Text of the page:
*Editor’s Note: This piece is a featured guest appearance from “Wes Kepstro” with a few thoughts on the loss of Joey Bats.
I remember watching Spanky, Alfalfa, Buckwheat, and the rest of ‘Our Gang’ years ago. A friend of mine and I got a kick out of the old-time kids’ show, repeating lines to one another and laughing hysterically the whole time. In this particular episode the Gang was in another impossible jam and the camera focused on Buckwheat, who shrugged his shoulders and with eyes as big as plates, and palms turned upwards, asked “what do I do now?” That one got a lot of mileage with us.
As Jose Bautista goes under the knife for recurring wrist problems, the Jays have their own impossible jam. How is so valuable a player replaced? The tangibles are splashed all over baseball websites; the intangibles are familiar to Jays’ brass, teammates, and fans. He’s the potent bat in the third slot, whose specialties include walks and home runs. He’s the leader on the field, in the clubhouse, and he mentors young players. But the young players have been called up to replace him instead of learn from him. No more potent bat, and no more leading by example. At least, not in the way we hope. Now, by the process of elimination, his only leadership will be verbal.
Mercifully, it’s rare to have such a solid example of the value of Wins Above Replacement (WAR) in a season. It’s not just a theoretical value: it’s taken a very practical turn. Typically, the player in view when WAR is used is a solid AAA or better (i.e. ‘AAAA’) player. The Jays, partly driven by necessity, have used prospects to replace Jose Bautista.
The past three years have seen the debut of ‘The Jose Bautista Show’. He emerged from obscurity in a way that set the baseball world abuzz, especially Blue Jays fans. His production has kept Jays’ fans mindful of franchise icons George Bell, Fred McGriff, Carlos Delgado, and others. His Triple Crown stats are impressive (124 HR, 292 RBI, .271 BA), but nothing that you wouldn’t find in a typical three-year stretch from a player like Adam Dunn. In that time he’s accumulated 18.3 fWAR, which includes a slow finish in ’11 and a slow start in ’12. His ISO has been .357, .306, and .286. Most Jays’ fans are aware that he finished fourth (’10), and third (’11) in MVP voting, won Silver Sluggers both seasons, and has been selected to represent the Jays on the American League All Star team each of those three seasons.
His impact isn’t limited to offense; he’s also been solid defensively. This is what sets him apart from players like Adam Dunn. It’s a facet to his game that makes replacing him so difficult. However, with 11 errors and declining range, he’s not great defensively. His UZR (-4.3, -8.6, and 0.5 the last three seasons) is unimpressive, suggesting that if he has any positive defensive value, it lies elsewhere. First he’s versatile, meaning that, while his defense at 1B/3B (28.0 innings total) or 3B (602.0 innings), isn’t remarkable, his bat remains in the line-up. Second, his strong arm in RF is a difference-maker. His 36 assists offer the obvious (outs; fewer base runners), as well as the not-so-obvious (a reputation; fewer extra bases taken). It’s not great defense but it needs to be replaced because at the tail end of a frustrating season, Jose will be recovering and recuperating from wrist surgery. As Buckwheat asked, “What do I do now?” Enter Anthony Gose and Moises Sierra, two promising young players in the Jays’ system.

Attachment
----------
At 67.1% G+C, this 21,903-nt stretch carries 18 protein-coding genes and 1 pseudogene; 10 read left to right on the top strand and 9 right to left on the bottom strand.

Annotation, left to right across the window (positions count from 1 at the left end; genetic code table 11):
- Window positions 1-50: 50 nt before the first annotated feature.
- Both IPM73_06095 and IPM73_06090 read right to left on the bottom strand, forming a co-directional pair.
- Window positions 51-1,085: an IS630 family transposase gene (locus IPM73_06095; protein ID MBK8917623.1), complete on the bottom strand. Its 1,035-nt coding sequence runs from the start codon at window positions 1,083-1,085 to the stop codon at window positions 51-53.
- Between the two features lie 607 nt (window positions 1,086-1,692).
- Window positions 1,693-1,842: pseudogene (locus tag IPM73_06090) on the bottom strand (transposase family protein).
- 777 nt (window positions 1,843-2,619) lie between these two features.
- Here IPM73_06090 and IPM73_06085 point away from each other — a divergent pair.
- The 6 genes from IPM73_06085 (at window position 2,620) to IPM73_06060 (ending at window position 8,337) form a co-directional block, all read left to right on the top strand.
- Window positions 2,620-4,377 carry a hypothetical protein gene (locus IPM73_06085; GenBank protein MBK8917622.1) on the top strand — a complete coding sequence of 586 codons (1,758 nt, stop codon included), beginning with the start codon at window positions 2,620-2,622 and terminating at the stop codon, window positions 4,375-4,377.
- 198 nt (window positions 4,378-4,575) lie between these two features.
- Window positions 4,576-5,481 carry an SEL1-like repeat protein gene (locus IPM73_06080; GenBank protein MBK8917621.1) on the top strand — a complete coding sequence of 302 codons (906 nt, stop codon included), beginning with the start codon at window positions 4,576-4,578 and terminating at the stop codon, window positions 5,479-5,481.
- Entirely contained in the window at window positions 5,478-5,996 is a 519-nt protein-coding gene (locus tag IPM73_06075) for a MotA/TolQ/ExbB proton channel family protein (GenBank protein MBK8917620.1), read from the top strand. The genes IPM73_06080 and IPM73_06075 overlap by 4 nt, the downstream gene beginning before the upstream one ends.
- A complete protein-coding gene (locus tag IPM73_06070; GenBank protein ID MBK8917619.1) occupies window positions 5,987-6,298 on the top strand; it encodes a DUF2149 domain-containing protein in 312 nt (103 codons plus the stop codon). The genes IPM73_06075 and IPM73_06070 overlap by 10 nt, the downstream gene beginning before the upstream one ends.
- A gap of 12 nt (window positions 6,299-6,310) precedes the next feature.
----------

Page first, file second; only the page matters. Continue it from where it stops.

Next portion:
In limited time, these two players with no previous MLB experience have underwhelmed. Anthony Gose has been pretty solid in the field, but overmatched at the plate. Sierra has looked shaky in the field, but has been solid at the plate. To be fair (and reasonable), neither player was expected to step in and deliver Bautista-esque numbers. This makes it a solid example of the practical side of WAR. In very limited action, Gose and Sierra have produced -0.2 WAR each. This means that their production could be replaced with relative ease by another player from the farm, a waiver-wire pick up, etc. The question for the Jays, in the midst of an injury-plagued season, is ‘who gets the call?’
Not surprisingly, then, since his injury on July 16 the Jays have faltered badly. This isn’t happening in a vacuum, though. Other Jays have missed time since July 16, notably: JP Arencibia and Brett Lawrie. Others have seen time on the DL, or missed several games (e.g. Yunel Escobar). But Jose’s the best of the bunch, making him the most significant loss. They were 45-45 when he was injured; they’re 57-71 now. There’s no simple one-to-one correspondence, of course, but in the 37 games (including his brief return) the Jays are 12-26 with losing streaks of five, six, and seven games.
How is so valuable a player replaced? He isn’t. And in a season when the Jays were unlikely to contend, it’s not crucial to replace him with a player of similar value. This is amplified by the several other injuries that have occurred. Replacing Bautista with a player like Justin Upton doesn’t preclude the necessity to replace Arencibia, Lawrie, and all the others who have been injured. It’s been a struggle for the Jays to win without Bautista, but the page needs to be turned. No longer is WAR the key interpretive metric: now it’s simply an opportunity for young players like Sierra and Gose to get their feet wet. The most important question now is, ‘when will Jose Bautista be back?’ The second is related to it: ‘will he be the same player?’